In Haiti, Prime Minister Jack Guy Lafontant has resigned amid a wave of anti-austerity protests sparked by the government’s plan to raise fuel prices at the behest of the International Monetary Fund. This is lawmaker Abel Descoline, responding to the prime minister’s resignation.
Abel Descoline: “It is a first step in the peaceful revolution, political revolution, to overthrow the Haitian political system and to bring some elements before justice for trivializing the laws and the constitution, which hinder the country.”
Back in the United States, San Diego Judge Dana Sabraw has blasted the Trump administration’s Health and Human Services Department, after a senior official with the department claimed swiftly reuniting children separated from their parents at the border by immigration officials could place the kids in danger. In response, Judge Sabraw accused HHS of manufacturing the risk to the children in order to “provide cover to Defendants for their own conduct in the practice of family separation, and the lack of foresight and infrastructure necessary to remedy the harms caused by that practice.” Judge Sabraw has ordered the Trump administration must reunite the nearly 3,000 separated children with their parents by July 26.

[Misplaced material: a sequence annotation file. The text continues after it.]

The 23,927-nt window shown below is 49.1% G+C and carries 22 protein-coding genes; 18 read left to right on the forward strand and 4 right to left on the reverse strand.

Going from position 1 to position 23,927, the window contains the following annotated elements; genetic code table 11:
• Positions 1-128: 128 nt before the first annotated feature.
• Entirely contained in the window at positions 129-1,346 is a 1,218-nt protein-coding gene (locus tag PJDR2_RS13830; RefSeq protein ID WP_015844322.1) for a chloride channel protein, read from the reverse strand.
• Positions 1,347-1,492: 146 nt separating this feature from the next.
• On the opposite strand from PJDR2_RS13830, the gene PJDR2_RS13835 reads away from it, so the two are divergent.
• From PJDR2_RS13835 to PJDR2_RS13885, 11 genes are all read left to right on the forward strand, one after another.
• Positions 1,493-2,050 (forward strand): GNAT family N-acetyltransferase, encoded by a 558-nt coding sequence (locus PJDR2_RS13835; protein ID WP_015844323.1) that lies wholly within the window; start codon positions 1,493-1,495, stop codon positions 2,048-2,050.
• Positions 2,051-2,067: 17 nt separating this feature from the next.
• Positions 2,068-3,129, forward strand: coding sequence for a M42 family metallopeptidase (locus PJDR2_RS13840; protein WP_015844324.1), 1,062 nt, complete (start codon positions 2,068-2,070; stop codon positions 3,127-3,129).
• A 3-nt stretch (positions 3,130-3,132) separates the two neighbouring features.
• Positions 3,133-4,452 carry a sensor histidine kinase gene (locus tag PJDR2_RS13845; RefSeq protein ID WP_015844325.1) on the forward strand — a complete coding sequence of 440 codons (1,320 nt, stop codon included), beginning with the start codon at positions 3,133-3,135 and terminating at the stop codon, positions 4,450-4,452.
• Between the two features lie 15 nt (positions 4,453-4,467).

In Chicago, protests erupted Saturday after police officers shot and killed a 37-year-old African-American man on the South Side of Chicago. Harith Augustus was a well-known barber and the father of a 5-year-old daughter. An edited clip of body camera video released on Sunday shows at least four officers approaching Augustus, who is wearing a holster containing a pistol. Records show Augustus had a legal permit to carry a firearm. In the video, Augustus then tries to run away from the officers when an officer opens fire, shooting him repeatedly. The police claim he was reaching for his gun at the time of the shooting. On Saturday night, hundreds of Chicago residents took to the streets to protest his killing. Video of the protests shows police attacking protesters with batons. At least four people were arrested.
And in an Atlanta suburb, two police officers have been placed on administrative leave after body camera video showed them joking about using a coin flip app to decide whether to arrest a motorist on her way to work. After the virtual coin flip, the Roswell police officers Courtney Brown and Kristee Wilson arrested the motorist, Sarah Webb, and accused her of driving over 80 miles an hour on a road with a speed limit of 45 miles an hour. The arresting officers did not have a radar gun and admitted they estimated her driving speed. Webb spent the day in jail until her charges were dropped.